I would tell her that I planned to go and as I would be going trainer less I would be trying to get as much nailed down in training sessions at the barn as possible between now and then. If she asked I'd tell her that the show would not be feasible for you to do if you had to pay daily fees, and you had chosen to go alone.
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~*~anebel~*~ 06-08-2012 12:46 AM

If I did that to my coach, I would get kicked out of her program and told to lose her phone number, plain and simply.

Part of having a trainer and showing is that you pay for it!! If I'm doing a show away from where my coach lives, I pay her day fee plus all her students split her hotel/meal costs. $170 for a 3 day show in coaching costs is relatively inexpensive (My coaching costs are regularly over $500 for 3 days). To go to a show 8-12 hours away you bet we would likely also be splitting transport costs for her too, plane tickets or gas.

Now, if she isn't going, then yes it's totally fine to go without her.

You like the coach, you're in the program. If you want out then leave her completely and don't disrespect her by disowning her publicly and still expecting lessons when you aren't at a show.

ETA: It is worth discussing with her what your expectations at shows are though.

Ace80908 06-08-2012 12:51 AM

oh vair oh - don't you have a solid around your place you could throw in a trailer, swing by my place, and we could head on over? :) It'd be FUUUNNN...
I agree, she's young and her horses are doing really well, so she is focused on them - we just need to have a chat about the finances - and truth is, I do my own horse, and don't want her hovering, I do want to review patterns, though, and if she is showing her own, I feel she should share costs... is that wrong?

And cakemom, your advice is sound and that is probably the way I'll approach it with her. I see her on Saturday to pay for this last show, so I'll address it then - and I really couldn't afford to go with the trainer fees, so that makes it easier :)

Thanks, I feel better to get that rant out...

cakemom 06-08-2012 12:54 AM

Glad to help. Honesty is always best.
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Ace80908 06-08-2012 12:56 AM

anabel - does your trainer show her own (and her mother's) horse at the shows you go to, spending the majority of the time on her own personal animals?

I understand her day fees are fairly inexpensive, but day fees are for guidance and support at the show, correct? Tack stalls, living accomodations, and mileage should be shared by the competitors, correct? So what do you do when the trainer is also a competitor?

I appreciate your input and am trying hard to see both sides of this - although I disagree that attending a show without her is disprespecting her publicly, it is simply an admission of my financial realities.

TimberRidgeRanch 06-08-2012 12:58 AM

I can understand cost of trailering to a show But from what you stated she did absolutely nothing else that normally a coach does. You hardly saw her the whole time.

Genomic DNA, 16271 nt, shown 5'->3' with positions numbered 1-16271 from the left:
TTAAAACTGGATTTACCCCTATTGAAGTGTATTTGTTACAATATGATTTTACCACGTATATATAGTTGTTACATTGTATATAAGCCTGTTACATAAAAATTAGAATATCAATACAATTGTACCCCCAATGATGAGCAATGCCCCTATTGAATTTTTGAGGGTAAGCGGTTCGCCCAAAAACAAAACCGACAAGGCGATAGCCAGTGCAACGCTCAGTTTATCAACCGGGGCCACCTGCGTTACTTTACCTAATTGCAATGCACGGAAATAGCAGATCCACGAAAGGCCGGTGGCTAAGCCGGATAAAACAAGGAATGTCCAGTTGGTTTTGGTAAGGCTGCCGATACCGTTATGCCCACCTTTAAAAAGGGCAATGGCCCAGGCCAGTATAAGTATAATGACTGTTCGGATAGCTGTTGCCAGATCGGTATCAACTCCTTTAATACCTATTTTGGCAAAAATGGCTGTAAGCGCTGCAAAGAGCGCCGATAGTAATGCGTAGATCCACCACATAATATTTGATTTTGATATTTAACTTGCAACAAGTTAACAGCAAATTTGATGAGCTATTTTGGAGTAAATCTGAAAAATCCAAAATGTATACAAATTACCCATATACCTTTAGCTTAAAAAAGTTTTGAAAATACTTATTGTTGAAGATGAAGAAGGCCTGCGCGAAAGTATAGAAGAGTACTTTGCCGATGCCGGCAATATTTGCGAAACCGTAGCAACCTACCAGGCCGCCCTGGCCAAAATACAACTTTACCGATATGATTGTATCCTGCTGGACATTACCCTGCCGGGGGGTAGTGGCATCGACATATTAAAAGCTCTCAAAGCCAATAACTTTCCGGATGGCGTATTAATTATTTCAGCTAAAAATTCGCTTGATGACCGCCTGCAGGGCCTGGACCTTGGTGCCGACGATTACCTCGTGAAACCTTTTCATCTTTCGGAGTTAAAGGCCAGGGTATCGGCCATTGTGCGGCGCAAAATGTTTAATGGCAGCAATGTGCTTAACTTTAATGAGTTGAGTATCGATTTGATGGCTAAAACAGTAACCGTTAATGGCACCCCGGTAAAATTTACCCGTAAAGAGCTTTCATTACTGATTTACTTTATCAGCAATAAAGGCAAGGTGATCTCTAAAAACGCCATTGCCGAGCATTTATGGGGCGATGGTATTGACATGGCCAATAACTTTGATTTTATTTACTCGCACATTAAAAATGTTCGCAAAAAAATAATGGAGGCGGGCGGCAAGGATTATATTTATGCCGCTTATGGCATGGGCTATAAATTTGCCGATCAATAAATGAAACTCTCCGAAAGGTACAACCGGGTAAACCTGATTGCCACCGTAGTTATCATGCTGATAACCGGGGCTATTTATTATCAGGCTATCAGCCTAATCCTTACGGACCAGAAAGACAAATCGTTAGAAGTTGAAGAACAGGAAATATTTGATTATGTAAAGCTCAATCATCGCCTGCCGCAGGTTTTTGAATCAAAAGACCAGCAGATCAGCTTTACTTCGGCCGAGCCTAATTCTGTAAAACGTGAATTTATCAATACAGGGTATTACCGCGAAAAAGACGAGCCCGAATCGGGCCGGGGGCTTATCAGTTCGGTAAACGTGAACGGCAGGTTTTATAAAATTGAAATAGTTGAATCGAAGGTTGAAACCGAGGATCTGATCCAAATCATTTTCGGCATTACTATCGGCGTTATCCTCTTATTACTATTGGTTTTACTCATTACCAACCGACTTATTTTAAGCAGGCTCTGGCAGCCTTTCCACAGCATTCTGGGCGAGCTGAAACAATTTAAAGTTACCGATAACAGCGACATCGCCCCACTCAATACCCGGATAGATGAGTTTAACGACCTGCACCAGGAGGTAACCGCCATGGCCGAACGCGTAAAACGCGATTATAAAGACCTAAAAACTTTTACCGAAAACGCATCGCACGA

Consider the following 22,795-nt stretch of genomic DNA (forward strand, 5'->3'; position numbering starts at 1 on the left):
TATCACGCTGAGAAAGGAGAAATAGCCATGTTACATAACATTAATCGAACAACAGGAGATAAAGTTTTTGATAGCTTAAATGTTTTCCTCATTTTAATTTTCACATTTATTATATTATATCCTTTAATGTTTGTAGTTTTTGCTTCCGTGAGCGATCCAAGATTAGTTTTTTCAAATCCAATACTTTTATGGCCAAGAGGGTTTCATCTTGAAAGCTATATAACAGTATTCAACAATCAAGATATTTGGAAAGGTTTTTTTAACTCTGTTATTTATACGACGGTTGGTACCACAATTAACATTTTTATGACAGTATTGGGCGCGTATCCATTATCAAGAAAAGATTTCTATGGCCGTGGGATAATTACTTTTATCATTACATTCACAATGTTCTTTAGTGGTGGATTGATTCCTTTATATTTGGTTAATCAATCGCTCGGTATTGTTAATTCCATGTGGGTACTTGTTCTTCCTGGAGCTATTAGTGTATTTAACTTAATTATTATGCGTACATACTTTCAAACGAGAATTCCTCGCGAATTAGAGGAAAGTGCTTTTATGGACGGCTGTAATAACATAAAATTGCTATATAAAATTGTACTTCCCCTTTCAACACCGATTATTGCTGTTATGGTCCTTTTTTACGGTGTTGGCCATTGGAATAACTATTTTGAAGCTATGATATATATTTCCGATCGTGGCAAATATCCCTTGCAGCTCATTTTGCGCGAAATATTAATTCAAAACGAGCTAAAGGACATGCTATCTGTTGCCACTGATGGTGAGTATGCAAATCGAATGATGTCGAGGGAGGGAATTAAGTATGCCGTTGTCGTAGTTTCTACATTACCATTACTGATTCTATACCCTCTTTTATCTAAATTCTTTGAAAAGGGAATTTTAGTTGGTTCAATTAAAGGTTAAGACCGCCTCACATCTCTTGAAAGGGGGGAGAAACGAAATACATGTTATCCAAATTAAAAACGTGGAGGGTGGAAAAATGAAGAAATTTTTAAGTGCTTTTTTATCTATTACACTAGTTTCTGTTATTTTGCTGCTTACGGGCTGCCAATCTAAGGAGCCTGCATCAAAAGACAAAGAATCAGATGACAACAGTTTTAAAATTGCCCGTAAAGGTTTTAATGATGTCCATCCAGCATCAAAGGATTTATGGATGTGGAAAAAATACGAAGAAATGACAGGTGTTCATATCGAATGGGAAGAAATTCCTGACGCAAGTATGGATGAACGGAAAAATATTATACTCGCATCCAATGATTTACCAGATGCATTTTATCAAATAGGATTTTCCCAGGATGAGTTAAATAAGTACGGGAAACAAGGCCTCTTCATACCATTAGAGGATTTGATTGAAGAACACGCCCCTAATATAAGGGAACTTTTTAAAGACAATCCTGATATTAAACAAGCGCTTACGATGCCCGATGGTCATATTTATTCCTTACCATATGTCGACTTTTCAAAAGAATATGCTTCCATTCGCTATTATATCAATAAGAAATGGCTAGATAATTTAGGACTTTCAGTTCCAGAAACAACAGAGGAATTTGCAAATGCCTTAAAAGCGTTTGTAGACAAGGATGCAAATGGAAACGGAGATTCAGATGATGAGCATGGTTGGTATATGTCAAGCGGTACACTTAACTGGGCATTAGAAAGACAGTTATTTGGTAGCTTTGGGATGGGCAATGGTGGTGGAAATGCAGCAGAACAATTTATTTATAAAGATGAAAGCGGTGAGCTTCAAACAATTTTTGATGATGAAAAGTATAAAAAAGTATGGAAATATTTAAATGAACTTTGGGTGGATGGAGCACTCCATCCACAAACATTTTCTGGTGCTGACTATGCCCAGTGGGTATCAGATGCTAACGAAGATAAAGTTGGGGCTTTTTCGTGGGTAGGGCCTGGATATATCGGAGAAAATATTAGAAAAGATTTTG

Going to the big show I would just state to her that finances are a bit tight and that you want to compete at the shows but cannot afford at the moment the rest of the fees.
You did good on your own last show you cando it again. if shes any kind of a trainer she will understand.
Sharing costs with other riders is a great way to save money. Competeing is exspensive enough without having to induldge in a trainers taste for luxury. Be different if she was at the rail with you coaching you going over patterns etc etc But shipping your horse to the show and thats it shouldnt constitute coaching. JMHO


Dreamcatcher Arabians 06-08-2012 01:09 AM

I would sit her down and talk to her about my expectations and what she's willing to do to meet them. Now, with my trainer, my fees included a daily lesson and warm up before my classes. He and/or a bunch of other folks were always at the rail to cheer me on or offer suggestions, though I pretty much tune out when I'm in the ring. His barn help took full care of my horses and groomed them and got them ready for the show, and pretty much all I had to do was get on, ride and get off. BUT!! for that kind of service, at a local A show, my share of the show fees would be closer to $2000 for a 3 day show. Regionals more like $5000 and Nationals $7500, and that's not including, entries, my hotel, meals or hauling. For $170 I would not expect much.

Ace80908 06-08-2012 01:20 AM

Holy Cow, Dreamcatcher, your fees are worth more than my horse trailer :)

My mare stays at home, I ride her 5 times a week, minimum, and have my trainer come out here for weekly lessons, sometimes we skip a week here or there, sometimes we throw a couple in when we are getting ready for a show -

I do not think she will be offended when I tell her I am heading to congress alone, she understands I am attempting to do the best I can on a budget. I support her in our cold colorado winters with regular lessons, and now she has a full barn of summer clients so I see her a little less. She is a local trainer, but has alot of talent and I think she's going to do well.

But the bigger problem is what is realistic about the show situation - what is the consensus on her showing her own... should she contribute to the expenses when she is showing her own in approx 5 classes a day? If the consensus is she is the trainer and she shouldn't contribute, I can accept that as part of the game - but only at the shows I can afford to fund her and her dayfees.. the others I'll go alone - if she has a problem with that I'll go on my own with no hard feelings.